It then looks at the role of international NGOs such as Oxfam as well as new online advocacy groups like Avaaz.
It argues that anyone who seeks change in the networked public sphere needs to be aware that the terms of information exchange have changed. Organisations making ethical claims or political demands have to reflect this in the way they communicate.
It suggests that the new networked public sphere offers opportunities for better journalism and more effective cosmopolitan communications but it warns against the dangers of relying on online marketing and having too high expectations of the potential for understanding and change.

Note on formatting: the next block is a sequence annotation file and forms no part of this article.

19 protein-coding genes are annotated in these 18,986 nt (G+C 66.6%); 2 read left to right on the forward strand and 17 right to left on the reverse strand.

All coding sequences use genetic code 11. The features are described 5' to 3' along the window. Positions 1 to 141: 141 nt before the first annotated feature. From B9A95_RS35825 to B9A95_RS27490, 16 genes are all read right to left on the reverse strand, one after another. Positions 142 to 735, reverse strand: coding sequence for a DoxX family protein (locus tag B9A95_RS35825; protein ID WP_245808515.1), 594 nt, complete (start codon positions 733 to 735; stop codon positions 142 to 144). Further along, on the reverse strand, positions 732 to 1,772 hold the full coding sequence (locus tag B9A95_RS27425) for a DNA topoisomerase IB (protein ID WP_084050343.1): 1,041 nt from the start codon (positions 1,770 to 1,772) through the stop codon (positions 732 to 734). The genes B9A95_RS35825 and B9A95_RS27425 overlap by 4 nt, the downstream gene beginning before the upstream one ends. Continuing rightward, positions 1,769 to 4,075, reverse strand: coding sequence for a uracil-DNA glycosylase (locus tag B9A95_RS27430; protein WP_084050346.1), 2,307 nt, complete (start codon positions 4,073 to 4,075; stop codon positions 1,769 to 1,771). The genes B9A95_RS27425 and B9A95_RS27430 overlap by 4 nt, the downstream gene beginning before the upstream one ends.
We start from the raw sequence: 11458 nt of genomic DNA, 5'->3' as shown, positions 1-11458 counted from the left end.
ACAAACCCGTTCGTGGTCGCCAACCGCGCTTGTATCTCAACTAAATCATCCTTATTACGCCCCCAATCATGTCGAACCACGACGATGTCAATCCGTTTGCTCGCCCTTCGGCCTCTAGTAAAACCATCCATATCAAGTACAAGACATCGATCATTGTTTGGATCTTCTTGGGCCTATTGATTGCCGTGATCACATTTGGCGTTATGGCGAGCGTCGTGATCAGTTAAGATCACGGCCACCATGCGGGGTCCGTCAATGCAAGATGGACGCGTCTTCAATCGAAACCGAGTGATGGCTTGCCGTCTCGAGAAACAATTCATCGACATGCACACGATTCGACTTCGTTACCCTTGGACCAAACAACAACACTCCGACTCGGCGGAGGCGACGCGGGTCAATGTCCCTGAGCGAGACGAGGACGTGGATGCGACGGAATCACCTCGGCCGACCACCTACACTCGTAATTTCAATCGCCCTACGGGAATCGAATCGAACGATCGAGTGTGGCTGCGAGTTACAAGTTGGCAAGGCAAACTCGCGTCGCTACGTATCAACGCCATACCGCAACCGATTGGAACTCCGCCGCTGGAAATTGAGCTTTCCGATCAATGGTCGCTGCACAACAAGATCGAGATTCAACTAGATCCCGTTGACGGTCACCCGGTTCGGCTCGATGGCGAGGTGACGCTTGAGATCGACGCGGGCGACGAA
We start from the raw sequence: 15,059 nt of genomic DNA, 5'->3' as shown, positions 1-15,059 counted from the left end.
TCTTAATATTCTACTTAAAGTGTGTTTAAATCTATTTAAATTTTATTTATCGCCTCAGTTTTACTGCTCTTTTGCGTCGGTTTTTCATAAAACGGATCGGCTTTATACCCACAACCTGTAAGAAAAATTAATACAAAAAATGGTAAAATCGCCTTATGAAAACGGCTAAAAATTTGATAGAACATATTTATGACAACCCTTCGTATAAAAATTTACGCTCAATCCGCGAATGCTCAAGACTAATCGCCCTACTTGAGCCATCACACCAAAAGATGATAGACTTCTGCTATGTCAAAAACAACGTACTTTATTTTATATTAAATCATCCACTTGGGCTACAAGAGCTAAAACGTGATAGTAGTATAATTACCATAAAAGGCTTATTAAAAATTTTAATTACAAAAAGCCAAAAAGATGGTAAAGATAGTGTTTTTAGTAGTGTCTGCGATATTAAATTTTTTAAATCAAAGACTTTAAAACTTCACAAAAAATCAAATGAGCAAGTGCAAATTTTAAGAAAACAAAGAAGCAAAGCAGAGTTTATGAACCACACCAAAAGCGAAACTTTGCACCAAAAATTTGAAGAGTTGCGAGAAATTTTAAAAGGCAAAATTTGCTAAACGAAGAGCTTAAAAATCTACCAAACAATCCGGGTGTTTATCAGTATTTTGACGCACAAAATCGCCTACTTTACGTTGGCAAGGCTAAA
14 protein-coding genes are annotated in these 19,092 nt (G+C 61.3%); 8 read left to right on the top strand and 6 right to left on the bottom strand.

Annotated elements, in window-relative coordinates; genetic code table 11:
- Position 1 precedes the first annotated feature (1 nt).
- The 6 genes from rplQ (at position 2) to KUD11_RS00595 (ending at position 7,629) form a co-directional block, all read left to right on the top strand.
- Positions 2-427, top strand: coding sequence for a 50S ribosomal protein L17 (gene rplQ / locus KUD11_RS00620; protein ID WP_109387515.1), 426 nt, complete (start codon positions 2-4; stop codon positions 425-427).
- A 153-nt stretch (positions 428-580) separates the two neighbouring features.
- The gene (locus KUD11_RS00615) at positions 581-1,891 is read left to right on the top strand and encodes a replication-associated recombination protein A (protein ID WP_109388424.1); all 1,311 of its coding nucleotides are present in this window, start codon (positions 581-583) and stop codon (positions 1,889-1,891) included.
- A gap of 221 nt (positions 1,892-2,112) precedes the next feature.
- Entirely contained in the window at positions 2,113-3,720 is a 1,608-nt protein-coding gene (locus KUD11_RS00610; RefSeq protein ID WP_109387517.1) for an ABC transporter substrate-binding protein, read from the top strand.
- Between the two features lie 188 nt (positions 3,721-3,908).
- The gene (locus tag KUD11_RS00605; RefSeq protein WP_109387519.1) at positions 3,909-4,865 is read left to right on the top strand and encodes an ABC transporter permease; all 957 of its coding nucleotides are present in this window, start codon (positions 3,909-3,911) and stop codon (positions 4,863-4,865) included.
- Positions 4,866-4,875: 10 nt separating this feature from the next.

This paper is written by a journalist who now runs an international media think-tank at the London School of Economics, so it draws upon a practical understanding of the media as well as the research and analysis of the Department of Media and Communications at the LSE.
A shorter version of this paper was published by the International Broadcasting Trust.
This version has a full exploration of the issues and case studies with extensive footnotes.